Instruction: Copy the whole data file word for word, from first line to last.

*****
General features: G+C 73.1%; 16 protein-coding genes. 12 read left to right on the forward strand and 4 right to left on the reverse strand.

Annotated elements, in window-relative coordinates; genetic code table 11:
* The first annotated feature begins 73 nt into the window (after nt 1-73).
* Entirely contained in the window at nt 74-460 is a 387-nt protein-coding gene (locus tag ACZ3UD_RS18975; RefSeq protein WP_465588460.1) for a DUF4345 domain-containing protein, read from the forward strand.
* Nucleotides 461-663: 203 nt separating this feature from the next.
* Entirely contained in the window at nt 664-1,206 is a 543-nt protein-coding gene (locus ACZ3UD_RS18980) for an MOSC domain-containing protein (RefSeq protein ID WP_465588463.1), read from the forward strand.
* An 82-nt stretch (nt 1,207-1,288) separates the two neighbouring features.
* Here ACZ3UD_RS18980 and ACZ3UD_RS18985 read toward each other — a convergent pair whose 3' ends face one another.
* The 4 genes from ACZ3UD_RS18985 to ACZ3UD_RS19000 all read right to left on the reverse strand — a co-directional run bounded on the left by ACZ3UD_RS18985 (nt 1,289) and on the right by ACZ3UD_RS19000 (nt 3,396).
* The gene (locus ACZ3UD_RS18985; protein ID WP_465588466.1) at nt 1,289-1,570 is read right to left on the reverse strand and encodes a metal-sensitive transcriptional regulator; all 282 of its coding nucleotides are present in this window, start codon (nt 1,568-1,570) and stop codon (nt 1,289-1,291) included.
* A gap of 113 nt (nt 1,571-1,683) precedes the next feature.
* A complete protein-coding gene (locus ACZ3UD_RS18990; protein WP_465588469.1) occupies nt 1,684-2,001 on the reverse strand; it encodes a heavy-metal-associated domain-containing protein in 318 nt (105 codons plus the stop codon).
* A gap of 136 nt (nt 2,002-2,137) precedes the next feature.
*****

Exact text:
General features: G+C 73.1%; 16 protein-coding genes. 12 read left to right on the forward strand and 4 right to left on the reverse strand.

Annotated elements, in window-relative coordinates; genetic code table 11:
* The first annotated feature begins 73 nt into the window (after nt 1-73).
* Entirely contained in the window at nt 74-460 is a 387-nt protein-coding gene (locus tag ACZ3UD_RS18975; RefSeq protein WP_465588460.1) for a DUF4345 domain-containing protein, read from the forward strand.
* Nucleotides 461-663: 203 nt separating this feature from the next.
* Entirely contained in the window at nt 664-1,206 is a 543-nt protein-coding gene (locus ACZ3UD_RS18980) for an MOSC domain-containing protein (RefSeq protein ID WP_465588463.1), read from the forward strand.
* An 82-nt stretch (nt 1,207-1,288) separates the two neighbouring features.
* Here ACZ3UD_RS18980 and ACZ3UD_RS18985 read toward each other — a convergent pair whose 3' ends face one another.
* The 4 genes from ACZ3UD_RS18985 to ACZ3UD_RS19000 all read right to left on the reverse strand — a co-directional run bounded on the left by ACZ3UD_RS18985 (nt 1,289) and on the right by ACZ3UD_RS19000 (nt 3,396).
* The gene (locus ACZ3UD_RS18985; protein ID WP_465588466.1) at nt 1,289-1,570 is read right to left on the reverse strand and encodes a metal-sensitive transcriptional regulator; all 282 of its coding nucleotides are present in this window, start codon (nt 1,568-1,570) and stop codon (nt 1,289-1,291) included.
* A gap of 113 nt (nt 1,571-1,683) precedes the next feature.
* A complete protein-coding gene (locus ACZ3UD_RS18990; protein WP_465588469.1) occupies nt 1,684-2,001 on the reverse strand; it encodes a heavy-metal-associated domain-containing protein in 318 nt (105 codons plus the stop codon).
* A gap of 136 nt (nt 2,002-2,137) precedes the next feature.